Saturday night was spent trying to stay awake until 9:30. That's when Candle Light Bowl started. My girlfriend invited us about a month earlier to join her and a group of her friends. I was excited to see her. We usually meet for breakfast a couple of times a year so to see her away from the eggs and coffee would be a nice change. When Scott and I were dating, heck even before me and Scott, me and my girlfriend, Cin, would go to this bowling ally. I was afraid I was going to walk in and see the same smokey place, same tile floors and same bowling shoes. Well, we were pleasantly surprised to see that the owners did some nice updates to the place. There was a big sign when we walked in that stated smoking was no longer permitted - whoo hoo!!! And everything looked clean and new. Maybe not as new as I'm remembering, I'm usually sleeping by 9:30-but I have to say it was nice. The only thing that was the same was the music. They were playing 80's stuff and showing the video's. Every time they showed Micheal Jackson, Scott would ask - "Who's that?" Of course Scott's corny jokes always make me laugh.
I'm not going to kid myself or anyone reading this, when it comes to bowling I stink. Luckily Scott does too and fortunately that didn't interfere with us having fun. Cin and her husband and his family and their friends and neighbors made us feel like one of the group. Cin ended up winning 2 raffles and a couple of door prizes. I won tickets to a planetarium program at Harper College. Something different for me and the kids to do. We ate and drank and caught up on all the stuff going on and then talked about being there 20 years earlier. Time went by quickly. Scott and I were going for the perfect game #3. By the 5th frame we still hadn't knocked anything down. For those who have never been to candle light bowl, the 3rd game you have to do goofy stuff like throw the ball with your opposite hand or stand with your back to the pins and roll the ball between your legs. Well, our hand eye coordination needs some work because we were BAD. But it was all good. We made it home by 1:30 and I think Scott was sleeping by the time I got into bed.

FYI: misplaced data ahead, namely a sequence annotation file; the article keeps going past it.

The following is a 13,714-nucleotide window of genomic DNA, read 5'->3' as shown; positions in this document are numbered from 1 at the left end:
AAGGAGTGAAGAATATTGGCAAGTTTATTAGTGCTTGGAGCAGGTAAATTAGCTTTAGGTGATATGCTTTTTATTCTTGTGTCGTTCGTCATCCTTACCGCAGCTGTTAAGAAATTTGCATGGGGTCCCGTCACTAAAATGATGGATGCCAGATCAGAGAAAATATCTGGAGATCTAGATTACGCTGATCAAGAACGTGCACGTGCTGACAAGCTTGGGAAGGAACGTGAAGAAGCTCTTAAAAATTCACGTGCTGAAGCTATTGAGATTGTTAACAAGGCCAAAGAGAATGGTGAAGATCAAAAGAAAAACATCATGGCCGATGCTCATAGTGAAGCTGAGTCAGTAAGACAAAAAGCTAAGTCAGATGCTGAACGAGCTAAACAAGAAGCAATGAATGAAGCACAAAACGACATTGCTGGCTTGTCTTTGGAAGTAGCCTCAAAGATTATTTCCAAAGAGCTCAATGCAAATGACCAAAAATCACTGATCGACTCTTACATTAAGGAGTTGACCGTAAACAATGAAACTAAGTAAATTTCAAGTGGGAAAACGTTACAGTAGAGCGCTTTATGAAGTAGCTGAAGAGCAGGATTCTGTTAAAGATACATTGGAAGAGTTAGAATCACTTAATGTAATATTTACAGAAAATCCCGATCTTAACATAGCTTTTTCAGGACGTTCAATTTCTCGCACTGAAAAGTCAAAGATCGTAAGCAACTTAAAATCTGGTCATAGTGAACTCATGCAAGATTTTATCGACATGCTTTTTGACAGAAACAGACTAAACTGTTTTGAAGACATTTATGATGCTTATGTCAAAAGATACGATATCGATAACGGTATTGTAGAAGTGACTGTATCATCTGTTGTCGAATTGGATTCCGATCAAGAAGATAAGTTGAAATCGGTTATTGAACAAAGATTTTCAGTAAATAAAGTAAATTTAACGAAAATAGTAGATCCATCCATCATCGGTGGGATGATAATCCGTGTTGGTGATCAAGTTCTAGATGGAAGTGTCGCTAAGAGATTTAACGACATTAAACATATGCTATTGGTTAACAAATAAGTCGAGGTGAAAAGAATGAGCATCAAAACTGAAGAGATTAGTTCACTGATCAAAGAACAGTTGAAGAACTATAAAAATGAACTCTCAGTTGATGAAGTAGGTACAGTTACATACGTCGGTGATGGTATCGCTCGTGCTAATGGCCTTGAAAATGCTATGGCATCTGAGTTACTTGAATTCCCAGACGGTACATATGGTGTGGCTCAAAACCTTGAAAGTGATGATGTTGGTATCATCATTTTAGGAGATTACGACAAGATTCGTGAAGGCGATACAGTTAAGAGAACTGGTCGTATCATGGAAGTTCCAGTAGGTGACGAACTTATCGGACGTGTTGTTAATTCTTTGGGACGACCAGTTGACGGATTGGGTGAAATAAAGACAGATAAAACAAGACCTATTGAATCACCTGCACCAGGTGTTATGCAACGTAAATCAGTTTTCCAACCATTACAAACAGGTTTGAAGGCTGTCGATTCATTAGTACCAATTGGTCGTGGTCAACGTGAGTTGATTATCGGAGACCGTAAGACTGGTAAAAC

Gotta say this. GO BEARS! What a game they gave us Sunday afternoon. Holy smokes that was a great ending.

Monday, October 15, 2007

The 50 Mile Question

While I was making dinner Sunday night I asked Scott -

Me - What would you say if I said I wanted to run a 50 mile race?

Scott - What, like one of those Ultramarathons?

Me - Yeah.

Scott - Well, I was worried about you passing out during the Ironman or messing all over yourself and then crawling across the finish line, like that woman we watched 20 years ago, but since that didn't happen I guess you can do what ever you put your mind to.

Me - So you wouldn't mind if I did one, say next spring?

Scott - Nope, knock your socks off.

Silence. Then in typical competative Scott mode

Scott - How long do think it would take you? Probably 10 hours huh!? Figure your worst marathon time and then double it ....

Monday, October 8, 2007

Marathon Madness

I was so excited to help with the Chicago marathon this year. I've wanted to pass out water since 1994 when I saw that the volunteers got cool looking jackets. Ok, that sounds a little self serving, I really did want to help and not just get a free jacket.